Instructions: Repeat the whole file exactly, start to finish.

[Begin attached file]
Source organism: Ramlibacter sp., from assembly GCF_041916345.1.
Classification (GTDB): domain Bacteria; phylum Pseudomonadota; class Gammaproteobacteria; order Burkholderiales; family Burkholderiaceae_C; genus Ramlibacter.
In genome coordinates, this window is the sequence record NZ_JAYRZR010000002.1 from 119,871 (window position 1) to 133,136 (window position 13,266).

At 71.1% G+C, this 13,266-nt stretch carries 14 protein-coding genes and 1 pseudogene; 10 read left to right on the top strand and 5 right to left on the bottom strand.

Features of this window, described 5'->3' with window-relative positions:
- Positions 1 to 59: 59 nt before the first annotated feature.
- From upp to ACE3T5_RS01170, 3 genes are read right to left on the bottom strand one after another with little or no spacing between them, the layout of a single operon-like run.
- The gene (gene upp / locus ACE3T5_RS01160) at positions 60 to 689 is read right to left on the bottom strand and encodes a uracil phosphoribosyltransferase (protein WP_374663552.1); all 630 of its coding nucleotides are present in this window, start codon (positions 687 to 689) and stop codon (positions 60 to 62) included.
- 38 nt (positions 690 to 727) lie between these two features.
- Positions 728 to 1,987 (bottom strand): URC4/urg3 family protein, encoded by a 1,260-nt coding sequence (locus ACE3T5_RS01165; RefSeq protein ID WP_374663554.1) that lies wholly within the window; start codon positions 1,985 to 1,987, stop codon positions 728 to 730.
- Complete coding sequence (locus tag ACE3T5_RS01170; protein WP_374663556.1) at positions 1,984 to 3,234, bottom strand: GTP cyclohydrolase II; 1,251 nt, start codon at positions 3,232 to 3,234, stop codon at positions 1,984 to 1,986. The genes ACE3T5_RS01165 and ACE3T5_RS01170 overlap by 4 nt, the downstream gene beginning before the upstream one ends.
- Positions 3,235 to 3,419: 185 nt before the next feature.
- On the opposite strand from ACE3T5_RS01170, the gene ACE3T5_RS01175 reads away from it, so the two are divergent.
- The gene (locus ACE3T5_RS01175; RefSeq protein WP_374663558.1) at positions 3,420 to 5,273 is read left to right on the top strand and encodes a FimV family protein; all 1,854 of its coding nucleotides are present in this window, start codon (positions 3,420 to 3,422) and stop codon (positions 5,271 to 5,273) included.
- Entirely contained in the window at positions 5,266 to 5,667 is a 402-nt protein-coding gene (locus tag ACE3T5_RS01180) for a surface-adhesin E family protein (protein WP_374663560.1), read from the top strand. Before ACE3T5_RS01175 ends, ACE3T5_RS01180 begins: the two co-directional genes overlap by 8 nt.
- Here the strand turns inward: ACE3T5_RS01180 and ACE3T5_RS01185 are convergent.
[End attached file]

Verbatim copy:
Source organism: Ramlibacter sp., from assembly GCF_041916345.1.
Classification (GTDB): domain Bacteria; phylum Pseudomonadota; class Gammaproteobacteria; order Burkholderiales; family Burkholderiaceae_C; genus Ramlibacter.
In genome coordinates, this window is the sequence record NZ_JAYRZR010000002.1 from 119,871 (window position 1) to 133,136 (window position 13,266).

At 71.1% G+C, this 13,266-nt stretch carries 14 protein-coding genes and 1 pseudogene; 10 read left to right on the top strand and 5 right to left on the bottom strand.

Features of this window, described 5'->3' with window-relative positions:
- Positions 1 to 59: 59 nt before the first annotated feature.
- From upp to ACE3T5_RS01170, 3 genes are read right to left on the bottom strand one after another with little or no spacing between them, the layout of a single operon-like run.
- The gene (gene upp / locus ACE3T5_RS01160) at positions 60 to 689 is read right to left on the bottom strand and encodes a uracil phosphoribosyltransferase (protein WP_374663552.1); all 630 of its coding nucleotides are present in this window, start codon (positions 687 to 689) and stop codon (positions 60 to 62) included.
- 38 nt (positions 690 to 727) lie between these two features.
- Positions 728 to 1,987 (bottom strand): URC4/urg3 family protein, encoded by a 1,260-nt coding sequence (locus ACE3T5_RS01165; RefSeq protein ID WP_374663554.1) that lies wholly within the window; start codon positions 1,985 to 1,987, stop codon positions 728 to 730.
- Complete coding sequence (locus tag ACE3T5_RS01170; protein WP_374663556.1) at positions 1,984 to 3,234, bottom strand: GTP cyclohydrolase II; 1,251 nt, start codon at positions 3,232 to 3,234, stop codon at positions 1,984 to 1,986. The genes ACE3T5_RS01165 and ACE3T5_RS01170 overlap by 4 nt, the downstream gene beginning before the upstream one ends.
- Positions 3,235 to 3,419: 185 nt before the next feature.
- On the opposite strand from ACE3T5_RS01170, the gene ACE3T5_RS01175 reads away from it, so the two are divergent.
- The gene (locus ACE3T5_RS01175; RefSeq protein WP_374663558.1) at positions 3,420 to 5,273 is read left to right on the top strand and encodes a FimV family protein; all 1,854 of its coding nucleotides are present in this window, start codon (positions 3,420 to 3,422) and stop codon (positions 5,271 to 5,273) included.
- Entirely contained in the window at positions 5,266 to 5,667 is a 402-nt protein-coding gene (locus tag ACE3T5_RS01180) for a surface-adhesin E family protein (protein WP_374663560.1), read from the top strand. Before ACE3T5_RS01175 ends, ACE3T5_RS01180 begins: the two co-directional genes overlap by 8 nt.
- Here the strand turns inward: ACE3T5_RS01180 and ACE3T5_RS01185 are convergent.